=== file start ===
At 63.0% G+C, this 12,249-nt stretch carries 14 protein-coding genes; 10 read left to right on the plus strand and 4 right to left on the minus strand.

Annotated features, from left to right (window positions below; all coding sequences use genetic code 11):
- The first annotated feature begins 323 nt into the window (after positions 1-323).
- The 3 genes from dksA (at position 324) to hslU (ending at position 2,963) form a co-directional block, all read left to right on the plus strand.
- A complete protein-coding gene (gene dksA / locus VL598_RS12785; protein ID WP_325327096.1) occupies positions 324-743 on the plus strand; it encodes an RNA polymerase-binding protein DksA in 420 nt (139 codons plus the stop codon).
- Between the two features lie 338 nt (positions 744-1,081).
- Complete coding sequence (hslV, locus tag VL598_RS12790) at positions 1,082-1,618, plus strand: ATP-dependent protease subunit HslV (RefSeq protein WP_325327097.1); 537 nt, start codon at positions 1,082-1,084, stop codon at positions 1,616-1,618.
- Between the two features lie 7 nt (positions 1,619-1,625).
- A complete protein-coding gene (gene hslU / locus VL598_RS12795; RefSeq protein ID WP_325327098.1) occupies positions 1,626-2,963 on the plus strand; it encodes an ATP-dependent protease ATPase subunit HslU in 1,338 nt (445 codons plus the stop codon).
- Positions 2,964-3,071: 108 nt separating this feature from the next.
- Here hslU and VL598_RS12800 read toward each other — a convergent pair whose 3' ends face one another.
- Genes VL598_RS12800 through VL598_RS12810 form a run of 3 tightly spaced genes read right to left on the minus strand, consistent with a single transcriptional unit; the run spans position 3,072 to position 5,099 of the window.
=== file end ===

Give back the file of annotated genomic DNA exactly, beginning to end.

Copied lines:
At 63.0% G+C, this 12,249-nt stretch carries 14 protein-coding genes; 10 read left to right on the plus strand and 4 right to left on the minus strand.

Annotated features, from left to right (window positions below; all coding sequences use genetic code 11):
- The first annotated feature begins 323 nt into the window (after positions 1-323).
- The 3 genes from dksA (at position 324) to hslU (ending at position 2,963) form a co-directional block, all read left to right on the plus strand.
- A complete protein-coding gene (gene dksA / locus VL598_RS12785; protein ID WP_325327096.1) occupies positions 324-743 on the plus strand; it encodes an RNA polymerase-binding protein DksA in 420 nt (139 codons plus the stop codon).
- Between the two features lie 338 nt (positions 744-1,081).
- Complete coding sequence (hslV, locus tag VL598_RS12790) at positions 1,082-1,618, plus strand: ATP-dependent protease subunit HslV (RefSeq protein WP_325327097.1); 537 nt, start codon at positions 1,082-1,084, stop codon at positions 1,616-1,618.
- Between the two features lie 7 nt (positions 1,619-1,625).
- A complete protein-coding gene (gene hslU / locus VL598_RS12795; RefSeq protein ID WP_325327098.1) occupies positions 1,626-2,963 on the plus strand; it encodes an ATP-dependent protease ATPase subunit HslU in 1,338 nt (445 codons plus the stop codon).
- Positions 2,964-3,071: 108 nt separating this feature from the next.
- Here hslU and VL598_RS12800 read toward each other — a convergent pair whose 3' ends face one another.
- Genes VL598_RS12800 through VL598_RS12810 form a run of 3 tightly spaced genes read right to left on the minus strand, consistent with a single transcriptional unit; the run spans position 3,072 to position 5,099 of the window.